Ogden photo exhibit showcases permanent collection

INTO THE LIGHT

In many respects, the history of photography in the American South is the history of American photography. Twentieth-century masters identified with the South expanded, and in many cases redefined, the medium.

In fact, “it could be said that photography is the South’s greatest contribution to 20th century art,” Richard McCabe, curator of photography at the Ogden Museum of Southern Art in New Orleans, said.

While much of Southern painting and sculpture during the same period retained a regional focus, Southern photography engaged with major artistic trends in the rest of the United States and elsewhere in the world.

Even a partial list of prominent Southern photographers reads like a “who’s-who” list of superstars of the medium: E.J. Bellocq, Eudora Welty, Clarence John Laughlin, Ralph Eugene Meatyard, Birney Imes, William Christenberry, William Eggleston and Sally Mann, just to name a few.

Not coincidentally, these and other artists form the backbone of the photography collection at the Ogden. And works by many of them are prominently featured in the museum’s new exhibition “Into the Light: Photographs from the Permanent Collection of the Ogden Museum of Southern Art” this summer.

According to McCabe, “Into the Light” was conceived as both a celebration of the museum’s 10th anniversary in its current location in the Warehouse District of New Orleans as well as a means of highlighting the depth and range of its permanent photography collection.

“The Ogden has over 800 photographic objects in its collection,” McCabe said, “the oldest being from the mid- and late-19th century.”

Particular strengths of the Ogden’s collection include Depression-era photographs from the U.S. government’s Farm Security Administration program by Walker Evans and others; Louisiana-based photographers like Bellocq, Laughlin and George Dureau; and pioneers of color photography including Christenberry, Eggleston, Imes, and William Greiner, the curator said.

McCabe added that he’s also been particularly interested in presenting work by emerging Louisiana photographers — what he calls “New Southern Photography” — since he became the Ogden’s curator of photography in 2010.

To that end, the exhibit also features works by younger artists including Kathleen Robbins, Michael Meads and Alec Soth.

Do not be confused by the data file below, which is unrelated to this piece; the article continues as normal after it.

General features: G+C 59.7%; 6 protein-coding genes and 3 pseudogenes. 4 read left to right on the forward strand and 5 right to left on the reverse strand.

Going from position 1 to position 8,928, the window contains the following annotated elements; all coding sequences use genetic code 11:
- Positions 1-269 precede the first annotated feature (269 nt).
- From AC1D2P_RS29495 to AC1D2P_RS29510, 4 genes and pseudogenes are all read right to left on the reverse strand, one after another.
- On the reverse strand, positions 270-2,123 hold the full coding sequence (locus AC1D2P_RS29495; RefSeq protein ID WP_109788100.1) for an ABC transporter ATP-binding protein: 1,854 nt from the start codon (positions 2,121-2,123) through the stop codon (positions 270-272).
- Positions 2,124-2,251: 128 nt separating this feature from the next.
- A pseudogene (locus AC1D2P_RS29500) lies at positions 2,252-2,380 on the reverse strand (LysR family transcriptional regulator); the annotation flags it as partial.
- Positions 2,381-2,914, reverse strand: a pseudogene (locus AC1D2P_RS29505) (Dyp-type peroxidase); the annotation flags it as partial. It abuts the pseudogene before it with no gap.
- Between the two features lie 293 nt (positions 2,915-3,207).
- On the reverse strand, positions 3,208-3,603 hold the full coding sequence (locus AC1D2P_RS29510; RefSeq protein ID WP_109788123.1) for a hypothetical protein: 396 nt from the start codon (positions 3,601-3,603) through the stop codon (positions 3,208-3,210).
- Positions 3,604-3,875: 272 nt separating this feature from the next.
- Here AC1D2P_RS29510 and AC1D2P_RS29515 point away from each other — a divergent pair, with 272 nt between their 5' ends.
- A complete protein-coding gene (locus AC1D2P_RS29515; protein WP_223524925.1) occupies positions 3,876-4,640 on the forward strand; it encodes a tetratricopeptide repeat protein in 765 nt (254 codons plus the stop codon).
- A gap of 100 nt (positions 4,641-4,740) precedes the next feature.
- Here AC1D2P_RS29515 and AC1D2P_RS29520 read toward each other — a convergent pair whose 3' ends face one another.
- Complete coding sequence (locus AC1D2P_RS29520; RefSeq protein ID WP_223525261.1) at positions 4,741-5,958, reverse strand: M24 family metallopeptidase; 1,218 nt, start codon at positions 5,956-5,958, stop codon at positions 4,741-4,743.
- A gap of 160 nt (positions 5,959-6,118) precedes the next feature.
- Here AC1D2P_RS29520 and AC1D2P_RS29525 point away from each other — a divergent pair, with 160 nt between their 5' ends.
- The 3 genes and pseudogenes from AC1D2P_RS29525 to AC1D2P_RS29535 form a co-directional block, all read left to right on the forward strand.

With such a wide range of material from which to choose, McCabe wanted to focus on works in the Ogden’s considerable holdings that audiences have not had the opportunity to see before.

“I went through every photograph in the collection and tried to pick works that had not been exhibited in the eight years I have been here,” he said. “I also wanted to include some of the lesser-known works by the ‘blue-chip’ photographers” like William Eggleston and Sally Mann.

As a result, visitors to “Into the Light” will have a rare opportunity to acquaint themselves with some of the previously hidden masterpieces of the Ogden’s photography collection.

McCabe particularly recommends that visitors look for a rare black-and-white William Eggleston self-portrait from 1968, created before he became the acknowledged master of color photography.

Other highlights include Bruce Davidson’s “Child on the front porch playing with her doll baby” (1962) and “Panoramic View of the Paw-Paw Bends,” a triptych landscape by Franz Jantzen.

While the technology of photography has changed enormously in 100 years or so covered by “Into the Light” — from paper and light-sensitive chemicals to the pixels on our computer screens — McCabe said one of the characteristics of Southern photography has remained constant: its sense of place and each artist’s reverence for the land, culture and people of the region.

The works in “Into the Light” can certainly be viewed in the greater context of American photography as a whole. But they are, to the last example, Southern to the core.